In the face of rising population and climate change, one of the biggest challenges that nations all over the world are facing is food insecurity.
The World Food Summit defines food security as: “when all people at all times have access to sufficient, safe, nutritious food to maintain a healthy and active life”. At present, in total, around three billion people are malnourished out of a total global population of 7.2 billion people, which implies that around 40 per cent of the world is malnourished.’
According to the Pakistan Vision 2025 document, global warming and climate change - resulting in significant and lasting change in weather patterns - are having a direct and severe impact on national food security considerations.
Pakistan’s economy is heavily dependent on agriculture and the declining productivity in the sector is one of the main reasons for the unavailability of food and, hence, food insecurity. This low productivity is the result of a number of factors, including low quality inputs, poor management of farmers, non-judicious use of water and a decline in the productivity of land.
Historically - and also supported by the nature of the physical landscape, resource availability and topography - the rural landscape of Karachi has been distinguished by its agriculture and grazing-based land use and associated economy and culture. That land use is now being altered at an alarming pace through land grabs and unplanned urbanisation. With change in land use, the overall cultural, socio-economic and financial profile of the area is being transformed and distorted beyond recognition. In addition are issues such as over-extraction of already diminishing ground water resources and inappropriate cropping and farming practices.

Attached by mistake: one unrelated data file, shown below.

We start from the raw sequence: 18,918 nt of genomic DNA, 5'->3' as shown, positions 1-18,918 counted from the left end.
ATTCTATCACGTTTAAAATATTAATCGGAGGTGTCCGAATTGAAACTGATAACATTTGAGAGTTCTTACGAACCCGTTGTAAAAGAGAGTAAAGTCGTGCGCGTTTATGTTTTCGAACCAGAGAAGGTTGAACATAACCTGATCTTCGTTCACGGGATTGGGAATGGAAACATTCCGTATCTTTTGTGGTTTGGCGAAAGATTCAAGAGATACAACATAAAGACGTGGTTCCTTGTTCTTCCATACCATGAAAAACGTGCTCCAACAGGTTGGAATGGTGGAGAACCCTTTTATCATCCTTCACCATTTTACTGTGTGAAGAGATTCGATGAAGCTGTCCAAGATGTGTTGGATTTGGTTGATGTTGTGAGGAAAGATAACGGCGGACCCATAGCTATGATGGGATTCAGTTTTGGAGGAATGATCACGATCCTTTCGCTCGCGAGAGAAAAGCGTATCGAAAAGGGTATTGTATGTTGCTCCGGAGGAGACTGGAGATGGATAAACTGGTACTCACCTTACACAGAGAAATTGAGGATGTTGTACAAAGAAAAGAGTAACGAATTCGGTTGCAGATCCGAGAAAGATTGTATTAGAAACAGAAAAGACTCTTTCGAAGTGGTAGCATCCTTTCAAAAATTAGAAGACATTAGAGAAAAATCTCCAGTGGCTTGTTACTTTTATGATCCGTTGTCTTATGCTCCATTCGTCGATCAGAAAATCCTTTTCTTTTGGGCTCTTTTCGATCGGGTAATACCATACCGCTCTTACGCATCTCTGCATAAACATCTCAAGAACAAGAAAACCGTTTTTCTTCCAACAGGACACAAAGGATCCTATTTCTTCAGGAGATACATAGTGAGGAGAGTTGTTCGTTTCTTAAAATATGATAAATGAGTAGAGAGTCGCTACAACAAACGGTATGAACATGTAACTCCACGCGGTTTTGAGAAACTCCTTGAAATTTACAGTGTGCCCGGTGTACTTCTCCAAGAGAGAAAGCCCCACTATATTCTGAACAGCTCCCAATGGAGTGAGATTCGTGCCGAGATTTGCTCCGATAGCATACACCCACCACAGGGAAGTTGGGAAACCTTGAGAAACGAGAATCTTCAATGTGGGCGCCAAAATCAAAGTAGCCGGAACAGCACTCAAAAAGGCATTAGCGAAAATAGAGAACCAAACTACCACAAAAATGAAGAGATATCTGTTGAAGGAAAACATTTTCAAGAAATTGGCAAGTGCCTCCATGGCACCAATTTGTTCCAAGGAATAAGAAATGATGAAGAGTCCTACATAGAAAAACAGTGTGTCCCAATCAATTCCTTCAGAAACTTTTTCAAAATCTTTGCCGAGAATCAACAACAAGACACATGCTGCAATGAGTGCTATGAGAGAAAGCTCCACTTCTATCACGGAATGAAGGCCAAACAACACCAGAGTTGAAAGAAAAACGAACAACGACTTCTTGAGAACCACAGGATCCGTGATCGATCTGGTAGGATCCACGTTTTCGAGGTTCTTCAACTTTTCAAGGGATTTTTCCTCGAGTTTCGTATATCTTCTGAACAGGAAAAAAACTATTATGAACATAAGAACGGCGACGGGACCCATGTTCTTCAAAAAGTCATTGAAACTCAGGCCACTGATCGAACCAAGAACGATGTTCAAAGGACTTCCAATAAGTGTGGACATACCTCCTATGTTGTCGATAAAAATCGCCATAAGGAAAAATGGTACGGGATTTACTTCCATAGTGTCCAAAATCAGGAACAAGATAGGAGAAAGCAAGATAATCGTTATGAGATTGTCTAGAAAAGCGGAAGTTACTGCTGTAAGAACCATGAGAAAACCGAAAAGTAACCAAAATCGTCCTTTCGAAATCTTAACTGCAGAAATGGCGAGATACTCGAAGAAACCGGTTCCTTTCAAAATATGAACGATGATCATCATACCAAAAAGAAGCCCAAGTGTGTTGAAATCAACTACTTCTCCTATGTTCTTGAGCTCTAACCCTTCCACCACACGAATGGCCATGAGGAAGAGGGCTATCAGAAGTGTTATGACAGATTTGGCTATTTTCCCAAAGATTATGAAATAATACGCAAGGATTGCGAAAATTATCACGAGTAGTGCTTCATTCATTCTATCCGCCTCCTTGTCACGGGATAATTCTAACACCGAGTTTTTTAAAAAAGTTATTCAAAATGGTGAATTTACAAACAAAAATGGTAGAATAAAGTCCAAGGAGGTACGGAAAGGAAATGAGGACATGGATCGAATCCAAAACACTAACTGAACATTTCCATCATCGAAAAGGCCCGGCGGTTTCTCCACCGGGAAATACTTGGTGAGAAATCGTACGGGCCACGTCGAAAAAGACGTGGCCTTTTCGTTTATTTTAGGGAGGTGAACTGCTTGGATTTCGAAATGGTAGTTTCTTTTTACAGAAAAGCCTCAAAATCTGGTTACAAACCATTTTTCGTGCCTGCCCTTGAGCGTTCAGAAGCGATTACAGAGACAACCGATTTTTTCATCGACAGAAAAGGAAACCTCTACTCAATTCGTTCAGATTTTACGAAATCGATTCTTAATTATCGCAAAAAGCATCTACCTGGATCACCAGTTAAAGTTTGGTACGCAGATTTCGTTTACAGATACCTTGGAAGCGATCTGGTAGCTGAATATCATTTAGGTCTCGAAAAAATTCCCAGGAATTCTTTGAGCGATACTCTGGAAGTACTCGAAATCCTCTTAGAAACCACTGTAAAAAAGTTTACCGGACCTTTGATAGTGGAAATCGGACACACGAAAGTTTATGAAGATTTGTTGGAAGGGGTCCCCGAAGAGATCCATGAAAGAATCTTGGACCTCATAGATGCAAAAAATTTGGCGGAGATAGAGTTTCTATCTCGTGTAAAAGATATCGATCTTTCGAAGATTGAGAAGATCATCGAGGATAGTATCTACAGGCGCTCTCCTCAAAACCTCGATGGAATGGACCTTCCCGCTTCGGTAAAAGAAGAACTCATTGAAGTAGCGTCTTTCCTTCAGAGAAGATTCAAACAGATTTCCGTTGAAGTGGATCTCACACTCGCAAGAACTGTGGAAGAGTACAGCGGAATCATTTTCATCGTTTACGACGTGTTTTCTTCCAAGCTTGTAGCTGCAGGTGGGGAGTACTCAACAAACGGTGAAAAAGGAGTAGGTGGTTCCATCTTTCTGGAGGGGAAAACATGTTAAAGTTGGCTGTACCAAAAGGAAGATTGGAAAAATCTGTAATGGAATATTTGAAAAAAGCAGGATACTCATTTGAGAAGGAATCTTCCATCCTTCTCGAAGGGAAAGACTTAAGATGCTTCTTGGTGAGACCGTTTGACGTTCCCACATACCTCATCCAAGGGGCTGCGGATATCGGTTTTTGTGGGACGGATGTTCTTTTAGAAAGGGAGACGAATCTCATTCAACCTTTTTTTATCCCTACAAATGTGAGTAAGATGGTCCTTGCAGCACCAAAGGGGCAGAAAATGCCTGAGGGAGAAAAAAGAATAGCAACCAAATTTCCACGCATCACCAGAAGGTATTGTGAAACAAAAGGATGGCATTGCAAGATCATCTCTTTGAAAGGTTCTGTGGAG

However, Karachi’s land, if properly managed, may still have the capacity to meet the entire food demand of the city. The Master Plan of 1974-75 can serve as the reference document for implementing and facilitating policies and projects.
Not only does the plan proposes viable planning guidelines for establishing a sustainable and profitable rural economy, it also indicates the possible economic potential and gives detailed recommendations for putting in place a water supply infrastructure to sustain the agro-economy. While quite a few years have passed since the document was inked - the city has changed and resources such as water have been much exploited since then - there is a definite feasibility in revisiting that document and adapting the planning recommendations for the present scenario.
The plan had identified the Gadap-Konkar and the Malir Valley as the largest cultivable tracts in the Karachi Plain within a larger Water Husbandry Area. It had also devised a comprehensive Water Regeneration Scheme for supporting the agricultural economy aimed at improving the groundwater reserves through suitable recharge measures. Under this scheme, a mixture of urban waste water and surface water were to be used for irrigation and groundwater development in the Karachi Plain and the Hub Valley, while natural surface water and groundwater were proposed to be used in the Kalu Kahar and Baran basins.
In both areas, infiltration of surface water was to be increased by the construction of dams and dugouts. The proposed Water Regeneration System was to utilise rising mains and unlined canals to carry waste water from urban areas, after primary and more complete treatment in sewerage treatment plants, to agricultural areas where it was to percolate through the soil into underground reservoirs, thus undergoing final purification and increasing the ground water reserves to be used for irrigation.
The government can also involve the private sector to make this vision possible. The question that arises though, is will it care to do what is required?
The writer is an urban planner and runs a non-profit organisation based in Karachi focusing on urban sustainability issues
Published in The Express Tribune, October 27th, 2014.
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